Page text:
mo ppsltion , but , the face was horribly dis-
coibrod and the odor of the roomjiulicatod
Dr. H. V. Stager was summoned nnd found
thnt such was the caso. The condition of the
body mode plain that ho was breathing his
last when seen by the chambermaid on Wed
nesday night. On the table were two bottles
ouo containing ammonia and the other spirits
4&r < ' imphor. The buttles stood on n piece of
the Hotel letter paper on which was written :
"I'lireo ounces of chloroform , ouo ounce am
An Uncompleted Latter.
Something also had boon started below this
on the paper , but it was not completed. A
stamped and addressed envelope to II. G.
Clark , Omahn , Neb. , wns also on tbo table.
The hand writing on the envelope nml on the
bit of paper did not coirespond. Mr. Wood-
mau was n member of the commission firm of
Woodman & Harris , in the Rookery building.
_ The Junior member of the firm , J. F. Har
ris , clnlmod that , except in company with
himself , bis partner never visited the board
of trade , ami even then ho did nut go outside
the regular work of the firm. Strangely
enough , however , Mr. Harris did not know
that Mr. Woodman was in the city until ho
learned of his death. 'Ho had not seen him
for a week and presumed that ho was in
No Iteason Tor Suicide.
"I can Imagine no conceivable reason for
Btllcido , " said Mr. Harris , who was evidently
gieatly shocked at the event , "Mr , Wood-
mail tins been mv partner slnco IbbS , and before -
fore that time 1 llvod at hU house In Omaha.
In i > ll that time 1 have learned to know nnd
lilto him thoroughly. It you were to nsk nny
ono in Omaha for tno happiest family in the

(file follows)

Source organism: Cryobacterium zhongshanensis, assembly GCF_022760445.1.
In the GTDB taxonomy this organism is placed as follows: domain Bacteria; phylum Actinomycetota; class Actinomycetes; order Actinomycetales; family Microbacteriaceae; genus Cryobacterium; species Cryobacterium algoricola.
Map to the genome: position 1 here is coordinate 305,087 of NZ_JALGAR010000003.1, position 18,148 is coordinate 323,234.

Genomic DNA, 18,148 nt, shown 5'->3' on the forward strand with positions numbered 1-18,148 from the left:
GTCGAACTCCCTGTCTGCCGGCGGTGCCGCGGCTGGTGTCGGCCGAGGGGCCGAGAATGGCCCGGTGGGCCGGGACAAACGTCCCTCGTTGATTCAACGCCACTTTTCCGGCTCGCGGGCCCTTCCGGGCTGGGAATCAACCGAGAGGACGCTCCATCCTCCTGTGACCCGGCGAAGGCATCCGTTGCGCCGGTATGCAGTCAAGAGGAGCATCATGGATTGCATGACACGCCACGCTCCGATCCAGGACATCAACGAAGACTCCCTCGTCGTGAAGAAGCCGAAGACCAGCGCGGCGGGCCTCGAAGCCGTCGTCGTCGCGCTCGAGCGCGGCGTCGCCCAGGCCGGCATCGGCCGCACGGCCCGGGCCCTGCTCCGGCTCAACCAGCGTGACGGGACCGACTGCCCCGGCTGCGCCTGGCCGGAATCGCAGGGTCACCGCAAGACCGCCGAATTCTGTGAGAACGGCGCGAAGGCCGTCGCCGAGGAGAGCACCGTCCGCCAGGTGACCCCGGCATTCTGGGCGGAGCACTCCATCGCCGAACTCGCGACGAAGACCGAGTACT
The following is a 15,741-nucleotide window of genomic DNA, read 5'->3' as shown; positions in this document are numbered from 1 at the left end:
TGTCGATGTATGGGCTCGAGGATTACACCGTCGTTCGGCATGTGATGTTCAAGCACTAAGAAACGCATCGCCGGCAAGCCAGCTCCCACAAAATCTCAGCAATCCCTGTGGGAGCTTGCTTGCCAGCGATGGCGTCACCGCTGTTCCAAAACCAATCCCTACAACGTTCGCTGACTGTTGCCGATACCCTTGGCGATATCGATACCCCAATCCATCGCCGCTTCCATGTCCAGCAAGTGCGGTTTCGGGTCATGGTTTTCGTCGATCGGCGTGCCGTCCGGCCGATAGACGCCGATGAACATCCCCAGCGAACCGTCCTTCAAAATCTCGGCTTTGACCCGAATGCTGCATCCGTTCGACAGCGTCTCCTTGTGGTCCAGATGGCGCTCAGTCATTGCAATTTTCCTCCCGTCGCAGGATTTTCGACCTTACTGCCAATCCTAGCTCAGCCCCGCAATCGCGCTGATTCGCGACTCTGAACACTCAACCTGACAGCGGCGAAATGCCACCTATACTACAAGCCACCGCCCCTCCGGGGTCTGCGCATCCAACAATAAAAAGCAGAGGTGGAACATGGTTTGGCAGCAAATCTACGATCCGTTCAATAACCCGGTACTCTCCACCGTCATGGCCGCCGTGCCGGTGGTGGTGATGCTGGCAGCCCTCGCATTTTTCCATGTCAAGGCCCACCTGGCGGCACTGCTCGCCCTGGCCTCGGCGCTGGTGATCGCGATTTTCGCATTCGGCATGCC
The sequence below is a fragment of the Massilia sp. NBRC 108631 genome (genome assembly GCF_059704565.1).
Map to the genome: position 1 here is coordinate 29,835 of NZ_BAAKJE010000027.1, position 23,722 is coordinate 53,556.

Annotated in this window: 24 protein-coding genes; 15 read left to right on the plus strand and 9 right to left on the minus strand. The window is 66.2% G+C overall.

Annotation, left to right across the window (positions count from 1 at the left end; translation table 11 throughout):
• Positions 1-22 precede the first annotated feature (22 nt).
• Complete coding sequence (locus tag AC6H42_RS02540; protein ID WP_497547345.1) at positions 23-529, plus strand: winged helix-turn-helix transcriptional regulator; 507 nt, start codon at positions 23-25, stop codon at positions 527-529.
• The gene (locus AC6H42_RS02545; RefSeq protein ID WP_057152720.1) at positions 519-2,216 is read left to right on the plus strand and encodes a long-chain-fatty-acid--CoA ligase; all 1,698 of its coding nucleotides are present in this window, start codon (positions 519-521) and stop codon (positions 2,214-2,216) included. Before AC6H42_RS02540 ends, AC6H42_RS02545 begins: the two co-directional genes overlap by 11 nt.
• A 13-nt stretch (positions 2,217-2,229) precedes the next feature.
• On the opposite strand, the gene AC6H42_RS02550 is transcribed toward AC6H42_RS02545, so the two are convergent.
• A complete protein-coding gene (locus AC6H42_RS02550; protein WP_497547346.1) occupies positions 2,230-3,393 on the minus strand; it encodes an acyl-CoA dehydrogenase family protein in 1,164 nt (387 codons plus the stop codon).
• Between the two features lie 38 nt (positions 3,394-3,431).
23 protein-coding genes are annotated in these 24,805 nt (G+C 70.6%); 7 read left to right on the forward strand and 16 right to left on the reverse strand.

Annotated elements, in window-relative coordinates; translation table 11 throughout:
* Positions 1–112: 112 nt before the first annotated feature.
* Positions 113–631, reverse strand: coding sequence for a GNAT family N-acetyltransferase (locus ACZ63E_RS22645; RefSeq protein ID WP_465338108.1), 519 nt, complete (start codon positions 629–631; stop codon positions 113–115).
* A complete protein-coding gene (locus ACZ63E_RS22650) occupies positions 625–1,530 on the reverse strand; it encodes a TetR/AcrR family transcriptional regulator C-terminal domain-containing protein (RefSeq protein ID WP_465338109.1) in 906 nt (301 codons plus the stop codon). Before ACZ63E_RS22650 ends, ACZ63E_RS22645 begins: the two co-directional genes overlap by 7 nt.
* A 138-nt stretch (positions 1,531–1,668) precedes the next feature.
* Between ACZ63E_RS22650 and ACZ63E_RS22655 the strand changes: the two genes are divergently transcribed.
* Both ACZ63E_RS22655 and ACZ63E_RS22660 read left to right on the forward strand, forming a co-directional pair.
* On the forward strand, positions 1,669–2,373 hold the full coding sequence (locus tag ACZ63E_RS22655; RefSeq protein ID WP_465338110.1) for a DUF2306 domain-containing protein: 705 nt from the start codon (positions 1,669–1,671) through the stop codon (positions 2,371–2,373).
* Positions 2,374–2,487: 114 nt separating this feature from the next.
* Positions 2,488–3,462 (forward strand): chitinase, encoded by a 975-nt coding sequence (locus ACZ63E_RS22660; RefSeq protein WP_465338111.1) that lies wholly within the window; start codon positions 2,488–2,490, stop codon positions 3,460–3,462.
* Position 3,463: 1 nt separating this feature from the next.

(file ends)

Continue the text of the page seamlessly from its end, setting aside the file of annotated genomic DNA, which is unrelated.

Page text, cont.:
city I think the first name to bo mentioned
\vould i bo Mr , and Mrs , Chirk Woodman. If
( loath ! came nt his own hand It would appear
L impossible | that family troubles could hnvo
R _ t\U30d It and , personally , I know of nothing
in ifbtutness way which would hnvo done so.
Mr. Hnrrls1 statement > vns confirmed by
Ills brother. Gcorgo B. Harris , vice president
of the Burlington railroad , who had known
the dead man intimately , though ho had not
suet him for some months ,
Ho WIIB Uulvermilly LI Iced.
The accident is greatly regretted by all
connected with the Grand pacific , wharo Mr.
Woodman has for years made his headquarter
quarter- when away from Omaha , nnd where
ho was universally liked.
I to wns n tall , handsuina man about fifty-
llvo years of ngo , with snow-whito hair mid
moustache. Ho wivs not n drinking man , nor
had ho any Known dlsslpitions. His ftlends
hope , despite ttio circumstances , that death
resulted from heart disease. If it was that
of n suicide the letter which ho loft addressed
to H , G. Clark , Omaha , may explain the
invstery. Mr. Clark Is one of his oldest
filends , a wealthy cltl/en of Omaha , and at
onu tlmo was in thnt city Interested with Mr.
Woodman in n linseed oil mill. Other facts
mav , however , bo developed nt the inquest ,
which will bo hold tomorrow morning at
Klaners1 undertaking establishment , whnro
the nody was taken tonight. For.lho present
IJr. Stuporsrefuses to give any information
based on the condition in which ho found t'io '
Vr. Woodman nt Home.
Few men in Omaha were moro widely
known or moro respected than Clark Wood
man , and the news of his sudden and un
timely death was a shock to every ono , and
was received as a personal bereavement by
the entire buslnv.ss community. It was the
onVthomo ot conversation on the streets and